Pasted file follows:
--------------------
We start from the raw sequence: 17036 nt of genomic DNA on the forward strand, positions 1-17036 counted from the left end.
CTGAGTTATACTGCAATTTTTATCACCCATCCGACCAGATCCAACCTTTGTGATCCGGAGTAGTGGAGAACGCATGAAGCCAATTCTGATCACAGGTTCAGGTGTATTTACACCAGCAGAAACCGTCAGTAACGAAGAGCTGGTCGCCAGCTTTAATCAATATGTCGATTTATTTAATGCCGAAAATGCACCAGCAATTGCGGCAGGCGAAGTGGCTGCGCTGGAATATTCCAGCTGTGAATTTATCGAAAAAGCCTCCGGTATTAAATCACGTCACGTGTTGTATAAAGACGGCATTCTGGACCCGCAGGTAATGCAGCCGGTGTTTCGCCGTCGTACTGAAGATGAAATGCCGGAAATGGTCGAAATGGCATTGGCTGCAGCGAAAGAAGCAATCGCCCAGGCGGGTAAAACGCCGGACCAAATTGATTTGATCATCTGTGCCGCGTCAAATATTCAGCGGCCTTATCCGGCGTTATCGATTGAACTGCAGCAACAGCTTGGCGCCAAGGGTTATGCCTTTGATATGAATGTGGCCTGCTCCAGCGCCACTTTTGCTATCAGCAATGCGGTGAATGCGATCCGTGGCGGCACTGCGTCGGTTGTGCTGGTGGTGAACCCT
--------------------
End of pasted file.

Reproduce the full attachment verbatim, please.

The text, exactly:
We start from the raw sequence: 17036 nt of genomic DNA on the forward strand, positions 1-17036 counted from the left end.
CTGAGTTATACTGCAATTTTTATCACCCATCCGACCAGATCCAACCTTTGTGATCCGGAGTAGTGGAGAACGCATGAAGCCAATTCTGATCACAGGTTCAGGTGTATTTACACCAGCAGAAACCGTCAGTAACGAAGAGCTGGTCGCCAGCTTTAATCAATATGTCGATTTATTTAATGCCGAAAATGCACCAGCAATTGCGGCAGGCGAAGTGGCTGCGCTGGAATATTCCAGCTGTGAATTTATCGAAAAAGCCTCCGGTATTAAATCACGTCACGTGTTGTATAAAGACGGCATTCTGGACCCGCAGGTAATGCAGCCGGTGTTTCGCCGTCGTACTGAAGATGAAATGCCGGAAATGGTCGAAATGGCATTGGCTGCAGCGAAAGAAGCAATCGCCCAGGCGGGTAAAACGCCGGACCAAATTGATTTGATCATCTGTGCCGCGTCAAATATTCAGCGGCCTTATCCGGCGTTATCGATTGAACTGCAGCAACAGCTTGGCGCCAAGGGTTATGCCTTTGATATGAATGTGGCCTGCTCCAGCGCCACTTTTGCTATCAGCAATGCGGTGAATGCGATCCGTGGCGGCACTGCGTCGGTTGTGCTGGTGGTGAACCCT